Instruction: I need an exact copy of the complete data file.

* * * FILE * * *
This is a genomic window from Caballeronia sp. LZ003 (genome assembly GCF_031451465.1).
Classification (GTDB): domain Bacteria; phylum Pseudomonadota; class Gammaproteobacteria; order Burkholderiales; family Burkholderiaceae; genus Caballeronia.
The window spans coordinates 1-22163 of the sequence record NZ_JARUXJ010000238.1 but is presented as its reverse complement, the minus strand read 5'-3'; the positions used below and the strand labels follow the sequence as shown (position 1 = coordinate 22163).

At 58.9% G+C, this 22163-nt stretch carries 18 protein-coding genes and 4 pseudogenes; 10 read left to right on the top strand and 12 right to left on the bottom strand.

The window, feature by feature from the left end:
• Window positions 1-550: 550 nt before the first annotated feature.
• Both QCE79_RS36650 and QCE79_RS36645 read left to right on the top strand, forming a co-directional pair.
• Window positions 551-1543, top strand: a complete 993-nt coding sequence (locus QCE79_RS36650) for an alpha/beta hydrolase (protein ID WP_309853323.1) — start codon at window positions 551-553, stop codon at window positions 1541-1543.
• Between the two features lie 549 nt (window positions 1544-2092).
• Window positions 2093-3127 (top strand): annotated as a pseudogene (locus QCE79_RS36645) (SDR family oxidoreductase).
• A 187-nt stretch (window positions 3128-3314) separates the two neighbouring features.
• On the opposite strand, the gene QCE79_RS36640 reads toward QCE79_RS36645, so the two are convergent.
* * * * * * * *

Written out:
This is a genomic window from Caballeronia sp. LZ003 (genome assembly GCF_031451465.1).
Classification (GTDB): domain Bacteria; phylum Pseudomonadota; class Gammaproteobacteria; order Burkholderiales; family Burkholderiaceae; genus Caballeronia.
The window spans coordinates 1-22163 of the sequence record NZ_JARUXJ010000238.1 but is presented as its reverse complement, the minus strand read 5'-3'; the positions used below and the strand labels follow the sequence as shown (position 1 = coordinate 22163).

At 58.9% G+C, this 22163-nt stretch carries 18 protein-coding genes and 4 pseudogenes; 10 read left to right on the top strand and 12 right to left on the bottom strand.

The window, feature by feature from the left end:
• Window positions 1-550: 550 nt before the first annotated feature.
• Both QCE79_RS36650 and QCE79_RS36645 read left to right on the top strand, forming a co-directional pair.
• Window positions 551-1543, top strand: a complete 993-nt coding sequence (locus QCE79_RS36650) for an alpha/beta hydrolase (protein ID WP_309853323.1) — start codon at window positions 551-553, stop codon at window positions 1541-1543.
• Between the two features lie 549 nt (window positions 1544-2092).
• Window positions 2093-3127 (top strand): annotated as a pseudogene (locus QCE79_RS36645) (SDR family oxidoreductase).
• A 187-nt stretch (window positions 3128-3314) separates the two neighbouring features.
• On the opposite strand, the gene QCE79_RS36640 reads toward QCE79_RS36645, so the two are convergent.